How Pain Works
Biological Aspects of Pain – The role of the Nervous System
In most instances, painful sensations arise from tissue injury in the body. Sensitive nerve endings pick up pain signals and carry these messages along nerves to the spinal cord and then onto the brain. All along these complex pathways, there are biological “gates” that can be either opened or closed. When these gates are closed, pain is reduced or eliminated. When open, pain messages continue through the circuit. It is when these gates are jammed open that chronic pain cycles begin.
As you recall, acute pain is short lived and serves as a warning signal. When you fix whatever is wrong, the pain usually goes away. In the case of chronic pain, pain does not necessarily signal that the body is undergoing more damage. Most chronic pain is caused by a malfunction of the nervous system, either in nerves or the brain. The malfunction or opening of the pain gates causes and endless barrage of pain signals to cycle. Chronic pain then becomes a disease itself, taking on a life of its own.
How can we close the gates of pain?
The gates are affected by several factors, most importantly by the pattern of nerve impulses which reach the spinal cord from the rest of the body, and nerve impulses coming from the brain. Sometimes the nerve impulses traveling through the spinal gates can be affected by other forms of physical stimulation. Giving your nervous system a competing source of input can fool the nervous system and alter your perception of pain.
There are many ways to accomplish this. You may have noticed that rubbing or massaging a painful area may have relieved your pain in the past. Applying electrical stimulation (e.g. TENS), applying heat or cold, acupuncture, or nerve blocks may also provide a competing source of input. It is also important to realize that certain mental activities or thoughts taking place in the brain can help to close the spinal gates.
Another way we can work to close the gates of pain is to affect the release of several chemicals that help pain signals travel to the brain. Neurotransmitters are biochemical messengers that carry pain signals from one nerve cell to the next. The three main neurotransmitters that send pain signals to the brain are substance P, NMDA (n-methyl-d-aspartate), and glutamate. Excess amounts of these chemicals, especially substance P, make it easier for pain signals to reach the brain.
Therefore, another way of stopping pain involves manipulating pain provoking neurotransmitters. This can be accomplished by prescription or over the counter medications, acupuncture, injections, hypnosis, or biofeedback. We will examine these techniques in greater detail in later chapters.
The role of the Endorphins
The endorphins are another class of chemicals which are produced in the brain and serve an important role in the pain experience. These chemical are naturally occurring pain relieving substances, similar to morphine or other opiates, produced in the body. Endorphins work on special receptor sites in the brain. They act as keys which unlock receptors thus generating nerve impulses to shut down pain. Morphine and other opiates have similar chemical structures which turn off pain.
Several situations or conditions raise endorphin levels in the brain thus reducing pain. They include thinking with a positive attitude, happiness, and regular exercise.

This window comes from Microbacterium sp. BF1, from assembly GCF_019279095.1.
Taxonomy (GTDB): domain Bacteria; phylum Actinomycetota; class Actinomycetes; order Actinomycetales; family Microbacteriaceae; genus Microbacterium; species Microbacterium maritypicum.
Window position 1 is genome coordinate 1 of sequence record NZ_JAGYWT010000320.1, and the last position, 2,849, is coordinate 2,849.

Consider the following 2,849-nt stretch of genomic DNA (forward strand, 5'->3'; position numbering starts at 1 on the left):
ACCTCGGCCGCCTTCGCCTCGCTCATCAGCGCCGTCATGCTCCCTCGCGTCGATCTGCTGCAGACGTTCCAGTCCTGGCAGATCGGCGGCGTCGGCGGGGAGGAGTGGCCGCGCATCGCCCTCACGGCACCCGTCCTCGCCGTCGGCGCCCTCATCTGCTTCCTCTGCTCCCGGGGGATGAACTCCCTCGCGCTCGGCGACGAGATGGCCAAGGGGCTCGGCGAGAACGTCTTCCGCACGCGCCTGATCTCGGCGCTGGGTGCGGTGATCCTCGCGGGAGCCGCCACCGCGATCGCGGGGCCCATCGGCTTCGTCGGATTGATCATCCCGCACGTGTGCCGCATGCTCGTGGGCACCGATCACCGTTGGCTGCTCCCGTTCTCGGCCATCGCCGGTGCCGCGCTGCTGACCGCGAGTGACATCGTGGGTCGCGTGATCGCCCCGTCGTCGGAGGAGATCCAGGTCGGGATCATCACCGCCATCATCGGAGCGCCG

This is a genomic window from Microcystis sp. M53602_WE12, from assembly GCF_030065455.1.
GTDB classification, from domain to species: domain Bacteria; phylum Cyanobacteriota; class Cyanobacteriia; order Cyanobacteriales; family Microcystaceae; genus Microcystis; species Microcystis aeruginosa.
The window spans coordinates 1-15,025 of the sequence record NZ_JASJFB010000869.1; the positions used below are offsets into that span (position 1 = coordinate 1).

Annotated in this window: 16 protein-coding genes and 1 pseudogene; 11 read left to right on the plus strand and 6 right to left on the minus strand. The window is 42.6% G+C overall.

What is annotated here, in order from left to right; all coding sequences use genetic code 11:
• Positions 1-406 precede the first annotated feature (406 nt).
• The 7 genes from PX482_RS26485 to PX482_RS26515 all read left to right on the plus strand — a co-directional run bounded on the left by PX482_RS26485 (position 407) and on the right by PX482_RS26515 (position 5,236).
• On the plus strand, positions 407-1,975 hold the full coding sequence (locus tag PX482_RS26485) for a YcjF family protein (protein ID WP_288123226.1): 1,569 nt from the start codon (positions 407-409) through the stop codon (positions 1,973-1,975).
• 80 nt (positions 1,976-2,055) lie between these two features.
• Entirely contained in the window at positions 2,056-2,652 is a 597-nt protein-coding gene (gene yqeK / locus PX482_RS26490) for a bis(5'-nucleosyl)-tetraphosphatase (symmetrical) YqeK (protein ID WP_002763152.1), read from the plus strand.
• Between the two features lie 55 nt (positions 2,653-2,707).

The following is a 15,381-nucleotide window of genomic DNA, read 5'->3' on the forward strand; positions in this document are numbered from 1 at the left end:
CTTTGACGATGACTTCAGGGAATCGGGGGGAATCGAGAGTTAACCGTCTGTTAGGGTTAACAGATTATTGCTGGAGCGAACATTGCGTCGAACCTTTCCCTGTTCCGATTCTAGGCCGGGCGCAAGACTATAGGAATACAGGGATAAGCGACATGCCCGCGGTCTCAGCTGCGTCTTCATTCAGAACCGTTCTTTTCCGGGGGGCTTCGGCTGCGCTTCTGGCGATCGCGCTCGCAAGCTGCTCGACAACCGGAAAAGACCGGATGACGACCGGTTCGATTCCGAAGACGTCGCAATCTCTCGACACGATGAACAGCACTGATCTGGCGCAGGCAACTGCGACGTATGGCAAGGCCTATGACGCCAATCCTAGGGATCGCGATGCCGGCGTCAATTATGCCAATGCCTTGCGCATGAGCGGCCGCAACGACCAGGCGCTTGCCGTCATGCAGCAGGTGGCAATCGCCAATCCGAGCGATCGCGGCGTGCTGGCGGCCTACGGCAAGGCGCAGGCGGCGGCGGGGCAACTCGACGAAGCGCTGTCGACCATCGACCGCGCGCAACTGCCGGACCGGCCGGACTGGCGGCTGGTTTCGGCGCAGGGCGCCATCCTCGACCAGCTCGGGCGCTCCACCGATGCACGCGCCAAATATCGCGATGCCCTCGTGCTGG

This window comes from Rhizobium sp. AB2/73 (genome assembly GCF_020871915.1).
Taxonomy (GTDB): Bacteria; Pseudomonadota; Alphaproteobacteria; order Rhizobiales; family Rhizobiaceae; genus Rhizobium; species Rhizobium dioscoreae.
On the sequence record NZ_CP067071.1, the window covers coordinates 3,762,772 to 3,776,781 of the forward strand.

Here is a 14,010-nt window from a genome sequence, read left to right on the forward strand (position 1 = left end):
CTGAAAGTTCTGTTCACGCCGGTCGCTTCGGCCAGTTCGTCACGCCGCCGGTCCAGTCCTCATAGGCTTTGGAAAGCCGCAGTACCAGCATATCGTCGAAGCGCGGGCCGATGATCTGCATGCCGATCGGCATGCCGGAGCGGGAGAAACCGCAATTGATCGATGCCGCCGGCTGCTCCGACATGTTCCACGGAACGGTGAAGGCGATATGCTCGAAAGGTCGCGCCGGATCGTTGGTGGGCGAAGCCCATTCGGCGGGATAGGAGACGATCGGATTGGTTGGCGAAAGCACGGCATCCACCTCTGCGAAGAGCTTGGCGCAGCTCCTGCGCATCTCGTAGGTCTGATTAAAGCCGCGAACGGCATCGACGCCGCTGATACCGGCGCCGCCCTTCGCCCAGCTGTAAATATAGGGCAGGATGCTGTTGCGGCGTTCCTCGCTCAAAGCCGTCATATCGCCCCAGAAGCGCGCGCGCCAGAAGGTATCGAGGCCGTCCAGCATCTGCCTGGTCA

The Role of Stress
It is natural to connect a physical stress to the body, such a broken arm, to the perception of pain. The role of psychological stress may not seem as obvious. The brain structures involved in stress can affect the production of key hormones in the body, suppress the body’s immune system, and activate the autonomic nervous. These are the same biological changes that may occur from physical stresses on the body-the body may not differentiate between physical and psychological stress. The net effects of these changes on the body are to lower our internal resistance to pain, thus further encouraging the chronic pain cycle.
Many sources of stress feed into the chronic pain cycle. First off, as you would expect, pain itself is stressful. Pain sensations are perceived as undesirable and are at very least annoying. Pain creates tension, both physical and emotional. Physical tension may show itself as muscle tension or affect the cardiovascular, gastrointestinal, or immune systems. Emotional tension may reveal itself as anger, frustration, worry, depression, or frustration. Both physical and emotional tension, initially set in motion by pain, worsen pain. Thus the vicious cycle of pain is begins-pain leads to tension and tension leads to more pain.
A second source of stress comes from all the negative consequences that occur as a result of a chronic pain condition. Chronic pain may create difficulties with family relationships, social or recreation activities, self-esteem, and employment.
Yet another source of stress arises from the hardships that can be encountered from the stresses of everyday living. Everything from difficulties putting on your shoes in the morning to difficulties standing long enough to go grocery shopping are added on top of pain-related stressors. In the end, an individual not only suffers from chronic pain, but from chronic stress.
The consequences of chronic stress
Whatever the type of stress, either physical or psychological, the outcome on pain is to worsen it. Chronic stress also may result in other physical ailments such as tension headaches, muscle spasms, gastrointestinal problems, and elevated blood pressure. It can also lead to fatigue, depression, and a sense of hopelessness.